It was usual in those days to call each other by our surnames with the addition of ‘y’ if the name ended in a syllable. We shared an interest in music and both lived at St Budeaux. I joined the music circle and was very impressed by Ron’s playing of Chopin’s Nocturne in E flat and the last movement of Beethoven’s “Moonlight” Sonata. He played brilliantly and I wanted to be able to do the same, so into 1949 I practised continually at home on Mum’s piano which I hadn’t touched since I was 10.This all coincided with the 100th Anniversary of the Death of Frederick Chopin and the vast amounts of his music on the new BBC’sThird Programme. I so much wanted to interpret the music that I heard at school and on the radio that I would practice continuously all my spare time on the piano learning the music parrot fashion, like poetry.

It was in 1949 my last full year at school that I became involved with the preparations and rehearsals for the school’s most ambitious play so far “Murder in the Cathedral” by T.S.Eliot. This play was produced by our English master “Elmer” Whitfeld and one of my classmates Terry Bossom played the part of Thomas Becket murdered in Canterbury Cathedral. The music chosen for the play was very apt. I particularly remember “Jupiter” from Holst’s Planet Suite, “On the Banks of Green Willow” by Butterworth and “La Calinda” from “Koanga” by Delius. Each one of the Tempters in the play entered to his own theme tune which was one of these themes. We were using the newly invented long playing records and one of the new Decca record players with a large 33 rpm red playing head. After each rehearsal R.B. and I would walk along Union Street to catch our bus at Derry’s Clock. In my last few months at the school I entered form 6 Arts but I became more and more isolated from my classmates as it was known that I had decided not to take Higher School Certificate. Instead I was advised to use the school library in order to keep learning and to attend the music classes. One of my last memories of the school is the redecoration of the music room at the time of the 1950 General Election in February and the reading of Ibsen’s plays in the library. I finally said goodbye on 28th April having spent six and a half years at Devonport High School. I started work in the Civil Service on 1st May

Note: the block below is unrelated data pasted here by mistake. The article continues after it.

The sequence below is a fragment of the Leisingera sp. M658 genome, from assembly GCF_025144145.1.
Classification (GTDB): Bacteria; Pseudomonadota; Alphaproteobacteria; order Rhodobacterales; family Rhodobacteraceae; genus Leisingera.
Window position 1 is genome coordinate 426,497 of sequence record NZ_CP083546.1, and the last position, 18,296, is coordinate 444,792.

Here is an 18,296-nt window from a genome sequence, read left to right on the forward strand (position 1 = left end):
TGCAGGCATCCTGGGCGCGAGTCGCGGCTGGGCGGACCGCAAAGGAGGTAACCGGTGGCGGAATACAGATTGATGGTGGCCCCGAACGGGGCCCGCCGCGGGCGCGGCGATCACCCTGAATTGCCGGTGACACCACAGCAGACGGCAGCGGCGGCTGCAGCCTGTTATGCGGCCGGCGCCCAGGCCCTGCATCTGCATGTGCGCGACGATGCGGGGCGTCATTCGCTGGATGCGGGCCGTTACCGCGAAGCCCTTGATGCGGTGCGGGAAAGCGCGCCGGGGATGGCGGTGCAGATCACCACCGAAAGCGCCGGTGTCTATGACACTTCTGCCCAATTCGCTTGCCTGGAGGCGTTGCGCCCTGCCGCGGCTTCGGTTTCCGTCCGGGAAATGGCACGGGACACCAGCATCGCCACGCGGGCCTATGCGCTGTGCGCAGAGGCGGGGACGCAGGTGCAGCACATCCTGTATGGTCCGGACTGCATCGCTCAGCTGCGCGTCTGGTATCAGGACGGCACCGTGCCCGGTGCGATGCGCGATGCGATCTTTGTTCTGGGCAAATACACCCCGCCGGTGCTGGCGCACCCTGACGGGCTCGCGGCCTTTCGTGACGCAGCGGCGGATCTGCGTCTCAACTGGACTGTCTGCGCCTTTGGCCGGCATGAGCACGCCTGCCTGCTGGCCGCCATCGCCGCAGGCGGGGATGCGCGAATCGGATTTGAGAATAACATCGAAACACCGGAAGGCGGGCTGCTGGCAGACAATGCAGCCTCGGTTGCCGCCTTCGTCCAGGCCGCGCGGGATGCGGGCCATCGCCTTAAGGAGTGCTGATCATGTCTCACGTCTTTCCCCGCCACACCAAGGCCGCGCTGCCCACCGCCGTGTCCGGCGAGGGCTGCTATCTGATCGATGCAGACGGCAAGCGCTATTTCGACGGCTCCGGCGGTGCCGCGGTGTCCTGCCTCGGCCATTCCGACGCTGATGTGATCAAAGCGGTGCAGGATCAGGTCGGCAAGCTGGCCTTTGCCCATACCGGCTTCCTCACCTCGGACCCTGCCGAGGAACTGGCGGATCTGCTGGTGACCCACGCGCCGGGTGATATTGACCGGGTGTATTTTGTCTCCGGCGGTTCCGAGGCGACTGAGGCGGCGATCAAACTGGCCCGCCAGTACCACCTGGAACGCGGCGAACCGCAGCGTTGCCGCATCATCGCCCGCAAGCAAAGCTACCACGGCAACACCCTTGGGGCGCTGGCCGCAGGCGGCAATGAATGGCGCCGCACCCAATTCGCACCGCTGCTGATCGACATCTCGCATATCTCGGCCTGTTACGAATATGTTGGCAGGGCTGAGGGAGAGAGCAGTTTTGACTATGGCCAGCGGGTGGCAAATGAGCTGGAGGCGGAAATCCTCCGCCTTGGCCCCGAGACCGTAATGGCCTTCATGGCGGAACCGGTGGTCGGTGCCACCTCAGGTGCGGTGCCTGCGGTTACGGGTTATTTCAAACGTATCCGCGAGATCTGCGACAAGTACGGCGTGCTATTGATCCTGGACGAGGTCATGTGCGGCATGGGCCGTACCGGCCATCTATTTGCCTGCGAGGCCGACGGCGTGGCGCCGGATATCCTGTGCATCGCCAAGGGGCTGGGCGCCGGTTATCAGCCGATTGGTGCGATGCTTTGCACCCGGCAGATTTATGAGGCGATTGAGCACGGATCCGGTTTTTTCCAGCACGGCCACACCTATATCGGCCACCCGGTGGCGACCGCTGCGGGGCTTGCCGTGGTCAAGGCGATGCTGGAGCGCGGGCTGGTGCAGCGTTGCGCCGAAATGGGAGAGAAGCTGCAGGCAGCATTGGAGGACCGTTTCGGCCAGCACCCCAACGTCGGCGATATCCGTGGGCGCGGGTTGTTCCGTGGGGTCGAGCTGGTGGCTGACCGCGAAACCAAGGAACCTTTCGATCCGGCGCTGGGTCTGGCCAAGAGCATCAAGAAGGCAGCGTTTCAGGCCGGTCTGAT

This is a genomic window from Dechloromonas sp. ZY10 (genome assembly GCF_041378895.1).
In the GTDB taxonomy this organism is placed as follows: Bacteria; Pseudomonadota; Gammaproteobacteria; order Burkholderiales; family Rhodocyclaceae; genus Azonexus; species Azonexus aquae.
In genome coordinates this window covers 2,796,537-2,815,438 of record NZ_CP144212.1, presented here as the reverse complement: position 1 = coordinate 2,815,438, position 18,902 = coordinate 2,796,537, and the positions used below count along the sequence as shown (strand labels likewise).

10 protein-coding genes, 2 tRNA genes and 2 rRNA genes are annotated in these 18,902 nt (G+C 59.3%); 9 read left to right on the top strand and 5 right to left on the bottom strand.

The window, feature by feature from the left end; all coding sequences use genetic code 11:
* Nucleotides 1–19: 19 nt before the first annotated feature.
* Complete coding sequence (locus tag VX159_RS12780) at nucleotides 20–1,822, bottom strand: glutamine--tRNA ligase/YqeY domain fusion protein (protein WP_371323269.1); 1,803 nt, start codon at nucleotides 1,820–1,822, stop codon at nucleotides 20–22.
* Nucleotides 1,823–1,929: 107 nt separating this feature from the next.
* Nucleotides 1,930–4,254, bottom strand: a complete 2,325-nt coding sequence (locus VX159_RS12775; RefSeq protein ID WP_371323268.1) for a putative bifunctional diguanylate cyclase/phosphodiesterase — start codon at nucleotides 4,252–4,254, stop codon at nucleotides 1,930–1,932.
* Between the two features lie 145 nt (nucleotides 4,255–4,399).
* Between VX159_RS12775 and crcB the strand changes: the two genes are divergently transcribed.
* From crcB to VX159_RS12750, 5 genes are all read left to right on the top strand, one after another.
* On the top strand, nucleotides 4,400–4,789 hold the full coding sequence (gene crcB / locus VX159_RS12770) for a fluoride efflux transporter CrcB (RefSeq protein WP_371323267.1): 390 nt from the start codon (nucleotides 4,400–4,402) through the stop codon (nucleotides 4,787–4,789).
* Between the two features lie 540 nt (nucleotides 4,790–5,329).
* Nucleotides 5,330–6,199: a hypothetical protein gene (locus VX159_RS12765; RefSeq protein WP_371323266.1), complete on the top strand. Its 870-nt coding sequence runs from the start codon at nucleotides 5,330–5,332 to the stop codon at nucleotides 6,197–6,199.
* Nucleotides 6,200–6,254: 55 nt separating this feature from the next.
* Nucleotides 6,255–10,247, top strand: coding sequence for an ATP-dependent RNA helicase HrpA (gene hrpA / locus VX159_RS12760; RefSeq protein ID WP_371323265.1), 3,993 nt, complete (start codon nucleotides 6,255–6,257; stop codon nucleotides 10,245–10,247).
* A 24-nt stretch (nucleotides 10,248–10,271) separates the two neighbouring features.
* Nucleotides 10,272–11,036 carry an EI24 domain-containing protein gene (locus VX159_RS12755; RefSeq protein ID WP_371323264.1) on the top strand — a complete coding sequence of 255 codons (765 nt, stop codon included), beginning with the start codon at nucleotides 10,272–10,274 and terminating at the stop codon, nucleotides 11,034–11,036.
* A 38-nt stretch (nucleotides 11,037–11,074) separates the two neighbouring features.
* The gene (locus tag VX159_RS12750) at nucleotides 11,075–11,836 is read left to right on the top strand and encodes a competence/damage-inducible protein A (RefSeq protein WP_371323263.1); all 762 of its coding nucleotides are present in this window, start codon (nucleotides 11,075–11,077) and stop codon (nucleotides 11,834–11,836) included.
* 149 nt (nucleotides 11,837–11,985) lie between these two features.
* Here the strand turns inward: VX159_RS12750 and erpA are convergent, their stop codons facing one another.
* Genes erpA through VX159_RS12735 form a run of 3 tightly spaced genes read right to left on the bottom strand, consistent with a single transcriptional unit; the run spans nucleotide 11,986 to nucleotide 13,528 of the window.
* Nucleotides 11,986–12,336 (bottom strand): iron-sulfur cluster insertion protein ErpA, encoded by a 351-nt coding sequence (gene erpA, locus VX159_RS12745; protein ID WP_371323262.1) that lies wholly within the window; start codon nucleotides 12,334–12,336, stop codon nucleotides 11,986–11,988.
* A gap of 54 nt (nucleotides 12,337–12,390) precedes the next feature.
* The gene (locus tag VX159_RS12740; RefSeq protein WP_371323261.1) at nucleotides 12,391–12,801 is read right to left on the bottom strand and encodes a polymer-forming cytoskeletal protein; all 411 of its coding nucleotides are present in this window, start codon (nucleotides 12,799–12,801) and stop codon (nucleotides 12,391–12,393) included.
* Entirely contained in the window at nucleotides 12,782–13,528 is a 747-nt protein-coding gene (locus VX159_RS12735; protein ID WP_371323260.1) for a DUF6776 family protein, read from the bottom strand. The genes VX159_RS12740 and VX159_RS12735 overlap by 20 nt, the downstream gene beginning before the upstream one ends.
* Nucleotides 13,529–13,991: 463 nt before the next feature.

Thanks to the high standard of education which I had gained from Devonport High School in those early years, I have always to been able to appreciate the best things in life, especially in art music and literature.

Robert George Coles

Now Then